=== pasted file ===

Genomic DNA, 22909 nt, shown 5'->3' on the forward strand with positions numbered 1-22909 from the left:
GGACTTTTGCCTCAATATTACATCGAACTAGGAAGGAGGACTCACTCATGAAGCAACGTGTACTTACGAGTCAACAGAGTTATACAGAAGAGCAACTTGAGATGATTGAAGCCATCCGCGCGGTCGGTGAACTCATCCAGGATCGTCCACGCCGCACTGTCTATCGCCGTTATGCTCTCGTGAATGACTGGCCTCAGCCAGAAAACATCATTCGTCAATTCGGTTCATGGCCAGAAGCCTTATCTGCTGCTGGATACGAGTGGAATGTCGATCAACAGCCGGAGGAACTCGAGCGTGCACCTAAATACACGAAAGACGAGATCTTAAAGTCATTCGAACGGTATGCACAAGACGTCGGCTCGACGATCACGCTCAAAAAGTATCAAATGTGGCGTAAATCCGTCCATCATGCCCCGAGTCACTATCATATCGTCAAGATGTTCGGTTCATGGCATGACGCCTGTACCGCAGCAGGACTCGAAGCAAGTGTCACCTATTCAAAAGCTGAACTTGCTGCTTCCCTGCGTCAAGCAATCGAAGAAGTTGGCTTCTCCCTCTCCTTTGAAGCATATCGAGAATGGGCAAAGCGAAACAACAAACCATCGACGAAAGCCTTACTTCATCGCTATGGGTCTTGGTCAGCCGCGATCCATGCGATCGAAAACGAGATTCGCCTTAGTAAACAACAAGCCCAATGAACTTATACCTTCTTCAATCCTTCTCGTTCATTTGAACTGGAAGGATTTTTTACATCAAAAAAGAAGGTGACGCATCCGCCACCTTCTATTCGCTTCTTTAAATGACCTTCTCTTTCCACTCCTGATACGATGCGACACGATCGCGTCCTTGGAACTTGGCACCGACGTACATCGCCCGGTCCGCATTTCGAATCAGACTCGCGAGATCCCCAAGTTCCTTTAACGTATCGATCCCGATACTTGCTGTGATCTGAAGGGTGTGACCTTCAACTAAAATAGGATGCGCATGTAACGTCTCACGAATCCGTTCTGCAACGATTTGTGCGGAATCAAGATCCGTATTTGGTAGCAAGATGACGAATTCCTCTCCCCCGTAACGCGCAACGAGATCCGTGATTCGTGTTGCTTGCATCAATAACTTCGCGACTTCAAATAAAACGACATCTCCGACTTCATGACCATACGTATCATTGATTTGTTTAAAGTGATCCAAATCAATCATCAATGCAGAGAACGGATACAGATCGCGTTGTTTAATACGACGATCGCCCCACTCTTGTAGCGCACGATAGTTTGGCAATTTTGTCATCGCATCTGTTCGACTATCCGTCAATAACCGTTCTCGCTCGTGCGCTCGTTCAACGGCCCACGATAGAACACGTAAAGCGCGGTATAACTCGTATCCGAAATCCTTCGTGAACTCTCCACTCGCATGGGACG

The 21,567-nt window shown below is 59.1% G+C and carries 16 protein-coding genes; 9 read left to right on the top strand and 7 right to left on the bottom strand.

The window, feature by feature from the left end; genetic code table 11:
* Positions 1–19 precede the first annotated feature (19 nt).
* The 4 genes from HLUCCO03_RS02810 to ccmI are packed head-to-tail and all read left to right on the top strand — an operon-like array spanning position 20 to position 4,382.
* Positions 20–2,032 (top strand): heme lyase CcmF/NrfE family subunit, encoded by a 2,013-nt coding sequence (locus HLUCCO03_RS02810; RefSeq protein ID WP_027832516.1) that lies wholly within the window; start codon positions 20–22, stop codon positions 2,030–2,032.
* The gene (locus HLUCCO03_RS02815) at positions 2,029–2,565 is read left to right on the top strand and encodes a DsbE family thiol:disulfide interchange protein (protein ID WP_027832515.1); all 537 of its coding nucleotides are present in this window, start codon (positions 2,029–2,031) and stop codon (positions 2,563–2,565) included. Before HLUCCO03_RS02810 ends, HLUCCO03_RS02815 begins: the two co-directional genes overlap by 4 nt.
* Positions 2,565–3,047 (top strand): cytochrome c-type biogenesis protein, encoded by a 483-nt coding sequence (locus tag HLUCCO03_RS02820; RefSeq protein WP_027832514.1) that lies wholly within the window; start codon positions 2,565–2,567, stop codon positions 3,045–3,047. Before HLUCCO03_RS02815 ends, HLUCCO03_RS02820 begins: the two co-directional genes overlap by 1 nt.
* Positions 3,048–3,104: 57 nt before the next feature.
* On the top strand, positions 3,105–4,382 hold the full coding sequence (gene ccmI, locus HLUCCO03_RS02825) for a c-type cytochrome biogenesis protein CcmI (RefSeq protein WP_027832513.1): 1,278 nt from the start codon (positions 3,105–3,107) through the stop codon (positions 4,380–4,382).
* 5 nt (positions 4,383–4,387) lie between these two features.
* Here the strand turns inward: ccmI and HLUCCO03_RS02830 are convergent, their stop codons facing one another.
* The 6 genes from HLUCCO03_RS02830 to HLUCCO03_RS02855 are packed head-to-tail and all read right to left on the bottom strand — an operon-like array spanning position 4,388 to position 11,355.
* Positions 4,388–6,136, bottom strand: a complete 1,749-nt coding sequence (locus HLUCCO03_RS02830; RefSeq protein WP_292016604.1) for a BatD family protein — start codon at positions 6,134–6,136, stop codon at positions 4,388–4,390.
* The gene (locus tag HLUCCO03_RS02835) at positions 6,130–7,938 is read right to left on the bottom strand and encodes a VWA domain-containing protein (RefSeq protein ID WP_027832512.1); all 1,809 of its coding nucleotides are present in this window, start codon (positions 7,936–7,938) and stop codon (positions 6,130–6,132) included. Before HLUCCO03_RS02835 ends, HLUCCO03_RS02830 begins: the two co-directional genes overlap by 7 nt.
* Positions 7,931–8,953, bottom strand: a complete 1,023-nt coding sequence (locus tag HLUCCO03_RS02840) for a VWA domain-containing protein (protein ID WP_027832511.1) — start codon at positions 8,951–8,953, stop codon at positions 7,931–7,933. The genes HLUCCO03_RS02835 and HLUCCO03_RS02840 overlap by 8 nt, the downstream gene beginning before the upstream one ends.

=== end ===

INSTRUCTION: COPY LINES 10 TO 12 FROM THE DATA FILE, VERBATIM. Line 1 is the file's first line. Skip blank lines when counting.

* Positions 3,048–3,104: 57 nt before the next feature.
* On the top strand, positions 3,105–4,382 hold the full coding sequence (gene ccmI, locus HLUCCO03_RS02825) for a c-type cytochrome biogenesis protein CcmI (RefSeq protein WP_027832513.1): 1,278 nt from the start codon (positions 3,105–3,107) through the stop codon (positions 4,380–4,382).
* 5 nt (positions 4,383–4,387) lie between these two features.